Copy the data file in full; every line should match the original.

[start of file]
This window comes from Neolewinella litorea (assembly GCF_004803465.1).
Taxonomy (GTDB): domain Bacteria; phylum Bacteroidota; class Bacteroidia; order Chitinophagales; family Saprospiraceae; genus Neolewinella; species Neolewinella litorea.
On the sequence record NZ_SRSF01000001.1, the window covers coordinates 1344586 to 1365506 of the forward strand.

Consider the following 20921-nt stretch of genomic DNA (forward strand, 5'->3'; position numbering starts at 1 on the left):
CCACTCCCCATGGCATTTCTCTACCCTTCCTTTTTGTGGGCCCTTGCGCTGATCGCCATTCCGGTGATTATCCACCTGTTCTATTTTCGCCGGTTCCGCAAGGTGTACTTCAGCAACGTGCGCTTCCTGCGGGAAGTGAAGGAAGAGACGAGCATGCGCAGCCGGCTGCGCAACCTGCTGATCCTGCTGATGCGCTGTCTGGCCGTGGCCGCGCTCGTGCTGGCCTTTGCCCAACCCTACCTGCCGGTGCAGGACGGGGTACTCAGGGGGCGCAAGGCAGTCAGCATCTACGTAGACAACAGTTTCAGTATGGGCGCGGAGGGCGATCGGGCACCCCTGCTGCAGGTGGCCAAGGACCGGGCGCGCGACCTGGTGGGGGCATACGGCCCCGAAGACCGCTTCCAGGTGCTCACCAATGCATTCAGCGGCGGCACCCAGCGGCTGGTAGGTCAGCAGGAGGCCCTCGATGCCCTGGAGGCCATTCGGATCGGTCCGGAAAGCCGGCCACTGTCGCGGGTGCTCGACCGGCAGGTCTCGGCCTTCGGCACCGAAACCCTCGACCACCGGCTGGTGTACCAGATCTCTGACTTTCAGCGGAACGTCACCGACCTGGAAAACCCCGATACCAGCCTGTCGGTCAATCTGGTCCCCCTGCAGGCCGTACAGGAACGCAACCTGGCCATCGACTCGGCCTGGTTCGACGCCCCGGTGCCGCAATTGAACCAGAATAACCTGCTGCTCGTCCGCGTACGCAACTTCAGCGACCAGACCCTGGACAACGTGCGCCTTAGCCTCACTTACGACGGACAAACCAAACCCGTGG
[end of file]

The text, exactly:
This window comes from Neolewinella litorea (assembly GCF_004803465.1).
Taxonomy (GTDB): domain Bacteria; phylum Bacteroidota; class Bacteroidia; order Chitinophagales; family Saprospiraceae; genus Neolewinella; species Neolewinella litorea.
On the sequence record NZ_SRSF01000001.1, the window covers coordinates 1344586 to 1365506 of the forward strand.

Consider the following 20921-nt stretch of genomic DNA (forward strand, 5'->3'; position numbering starts at 1 on the left):
CCACTCCCCATGGCATTTCTCTACCCTTCCTTTTTGTGGGCCCTTGCGCTGATCGCCATTCCGGTGATTATCCACCTGTTCTATTTTCGCCGGTTCCGCAAGGTGTACTTCAGCAACGTGCGCTTCCTGCGGGAAGTGAAGGAAGAGACGAGCATGCGCAGCCGGCTGCGCAACCTGCTGATCCTGCTGATGCGCTGTCTGGCCGTGGCCGCGCTCGTGCTGGCCTTTGCCCAACCCTACCTGCCGGTGCAGGACGGGGTACTCAGGGGGCGCAAGGCAGTCAGCATCTACGTAGACAACAGTTTCAGTATGGGCGCGGAGGGCGATCGGGCACCCCTGCTGCAGGTGGCCAAGGACCGGGCGCGCGACCTGGTGGGGGCATACGGCCCCGAAGACCGCTTCCAGGTGCTCACCAATGCATTCAGCGGCGGCACCCAGCGGCTGGTAGGTCAGCAGGAGGCCCTCGATGCCCTGGAGGCCATTCGGATCGGTCCGGAAAGCCGGCCACTGTCGCGGGTGCTCGACCGGCAGGTCTCGGCCTTCGGCACCGAAACCCTCGACCACCGGCTGGTGTACCAGATCTCTGACTTTCAGCGGAACGTCACCGACCTGGAAAACCCCGATACCAGCCTGTCGGTCAATCTGGTCCCCCTGCAGGCCGTACAGGAACGCAACCTGGCCATCGACTCGGCCTGGTTCGACGCCCCGGTGCCGCAATTGAACCAGAATAACCTGCTGCTCGTCCGCGTACGCAACTTCAGCGACCAGACCCTGGACAACGTGCGCCTTAGCCTCACTTACGACGGACAAACCAAACCCGTGG